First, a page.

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Russia and Iran forge closer ties
2017-1-23

Russia and Iran yesterday signed documents furthering their cooperation in the peaceful uses of nuclear energy. They were signed in Moscow by Nikolay Spassky, deputy director general for international affairs at Rosatom, the Russian state nuclear corporation, and Behrouz Kamalvandi, deputy head of the Atomic Energy Organization of Iran (AEOI) for International, Legal and Parliamentary Affairs.

In addition, Petr Lavrenyuk, senior vice-president of TVEL, Rosatom's nuclear fuel subsidiary, and Seyed Safdari, general director of AEOI's Department of Advanced Technologies, signed a contract for pre-design work on the modification of two cascades of gas centrifuges at the Fordow Fuel Enrichment Plant in Iran.

The AEOI officials were on a two-day visit to Moscow to discuss progress with the Joint Comprehensive Plan of Action (JCPOA). Signed in July 2015 by Iran and the E3/EU+3 (China, France, Germany, Russia, the UK and the USA - also referred to as the P5+1 - plus the European Union), the JCPOA officially began on 16 January last year. Under its terms, Iran agreed to limit its uranium enrichment activities, eliminate its stockpile of medium-enriched uranium and limit its stockpile of low enriched uranium over the next 15 years.

Rosatom announced separately that two of its other subsidiaries - the Russian Research Institute for Nuclear Power Plant Operation (VNIIAES) and Rusatom Service - had started work on an "expert evaluation" of plans to establish a company engaged in providing Russian technical support to Iran's Bushehr nuclear power plant.

The new entity will provide methodological and technical assistance to Bushehr personnel in such areas as the handling of nuclear fuel, neutron-physics calculations, commissioning of mobile equipment, and creation of a plant maintenance strategy.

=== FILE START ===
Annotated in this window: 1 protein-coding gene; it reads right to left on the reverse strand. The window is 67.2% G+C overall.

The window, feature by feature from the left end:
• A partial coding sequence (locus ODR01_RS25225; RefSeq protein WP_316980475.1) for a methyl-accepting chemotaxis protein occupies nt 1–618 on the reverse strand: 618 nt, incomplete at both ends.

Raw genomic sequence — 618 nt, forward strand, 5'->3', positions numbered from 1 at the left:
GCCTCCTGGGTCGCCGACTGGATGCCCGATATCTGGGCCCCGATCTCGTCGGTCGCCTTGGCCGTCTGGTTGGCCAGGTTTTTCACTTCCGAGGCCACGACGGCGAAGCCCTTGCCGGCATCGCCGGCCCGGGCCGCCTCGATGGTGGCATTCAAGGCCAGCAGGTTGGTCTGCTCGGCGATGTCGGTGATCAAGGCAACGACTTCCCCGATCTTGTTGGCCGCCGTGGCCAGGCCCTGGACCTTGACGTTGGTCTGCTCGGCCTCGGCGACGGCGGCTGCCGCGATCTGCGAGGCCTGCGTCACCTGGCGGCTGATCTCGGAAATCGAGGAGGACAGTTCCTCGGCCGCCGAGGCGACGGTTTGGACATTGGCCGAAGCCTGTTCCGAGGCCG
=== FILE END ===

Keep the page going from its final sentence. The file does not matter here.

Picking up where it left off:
"Establishment of this specialized institute for engineering and technical support of the plant’s operation is intended to enhance the reliability, safety and efficiency of [its] operation," according to the statement. Work on the project is expected to take three years, it added.

Before the end of the summer of this year, Russian nuclear specialists will conduct a peer review of the plant and provide "organisational and methodological support to their Iranian colleagues", it said.

Russian-built Bushehr 1 was connected to the national grid on 3 September, 2011, becoming the first nuclear power plant in the Middle East.

The first foundation stone for Bushehr units 2 and 3 was laid in a ceremony held at the construction site in southern Iran in September last year. Rosatom subsidiary ASE, which is the general contractor for the Bushehr project, and Nuclear Power Production and Development Company of Iran signed an EPC turnkey contract for construction of the units at Bushehr in November 2014. The two VVER-1000 units will be built with Generation III+ technology, including the latest safety features, and have a combined capacity of 2100 MWe, ASE has said.

  
 
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